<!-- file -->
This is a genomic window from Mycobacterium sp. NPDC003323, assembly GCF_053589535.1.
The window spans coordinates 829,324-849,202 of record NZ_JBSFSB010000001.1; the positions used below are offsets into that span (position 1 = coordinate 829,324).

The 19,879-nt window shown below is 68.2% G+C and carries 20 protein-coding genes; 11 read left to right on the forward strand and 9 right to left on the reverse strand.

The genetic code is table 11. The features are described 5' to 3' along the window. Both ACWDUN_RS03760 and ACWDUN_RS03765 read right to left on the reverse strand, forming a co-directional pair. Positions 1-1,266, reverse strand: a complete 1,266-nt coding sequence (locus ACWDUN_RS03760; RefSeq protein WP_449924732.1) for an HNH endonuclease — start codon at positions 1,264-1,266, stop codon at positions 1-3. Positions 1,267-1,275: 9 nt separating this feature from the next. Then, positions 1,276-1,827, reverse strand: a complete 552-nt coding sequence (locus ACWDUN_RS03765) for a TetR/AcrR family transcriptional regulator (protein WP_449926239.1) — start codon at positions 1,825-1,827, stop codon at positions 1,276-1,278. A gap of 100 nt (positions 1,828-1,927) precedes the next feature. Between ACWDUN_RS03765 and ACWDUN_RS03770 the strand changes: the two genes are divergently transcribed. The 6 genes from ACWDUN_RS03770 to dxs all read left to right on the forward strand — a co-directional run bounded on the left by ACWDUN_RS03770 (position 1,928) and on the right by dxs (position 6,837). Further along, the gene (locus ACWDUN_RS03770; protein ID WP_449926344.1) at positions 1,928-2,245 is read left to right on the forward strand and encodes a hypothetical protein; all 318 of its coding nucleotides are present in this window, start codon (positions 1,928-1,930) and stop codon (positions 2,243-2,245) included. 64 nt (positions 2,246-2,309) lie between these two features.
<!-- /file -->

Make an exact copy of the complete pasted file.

This is a genomic window from Mycobacterium sp. NPDC003323, assembly GCF_053589535.1.
The window spans coordinates 829,324-849,202 of record NZ_JBSFSB010000001.1; the positions used below are offsets into that span (position 1 = coordinate 829,324).

The 19,879-nt window shown below is 68.2% G+C and carries 20 protein-coding genes; 11 read left to right on the forward strand and 9 right to left on the reverse strand.

The genetic code is table 11. The features are described 5' to 3' along the window. Both ACWDUN_RS03760 and ACWDUN_RS03765 read right to left on the reverse strand, forming a co-directional pair. Positions 1-1,266, reverse strand: a complete 1,266-nt coding sequence (locus ACWDUN_RS03760; RefSeq protein WP_449924732.1) for an HNH endonuclease — start codon at positions 1,264-1,266, stop codon at positions 1-3. Positions 1,267-1,275: 9 nt separating this feature from the next. Then, positions 1,276-1,827, reverse strand: a complete 552-nt coding sequence (locus ACWDUN_RS03765) for a TetR/AcrR family transcriptional regulator (protein WP_449926239.1) — start codon at positions 1,825-1,827, stop codon at positions 1,276-1,278. A gap of 100 nt (positions 1,828-1,927) precedes the next feature. Between ACWDUN_RS03765 and ACWDUN_RS03770 the strand changes: the two genes are divergently transcribed. The 6 genes from ACWDUN_RS03770 to dxs all read left to right on the forward strand — a co-directional run bounded on the left by ACWDUN_RS03770 (position 1,928) and on the right by dxs (position 6,837). Further along, the gene (locus ACWDUN_RS03770; protein ID WP_449926344.1) at positions 1,928-2,245 is read left to right on the forward strand and encodes a hypothetical protein; all 318 of its coding nucleotides are present in this window, start codon (positions 1,928-1,930) and stop codon (positions 2,243-2,245) included. 64 nt (positions 2,246-2,309) lie between these two features.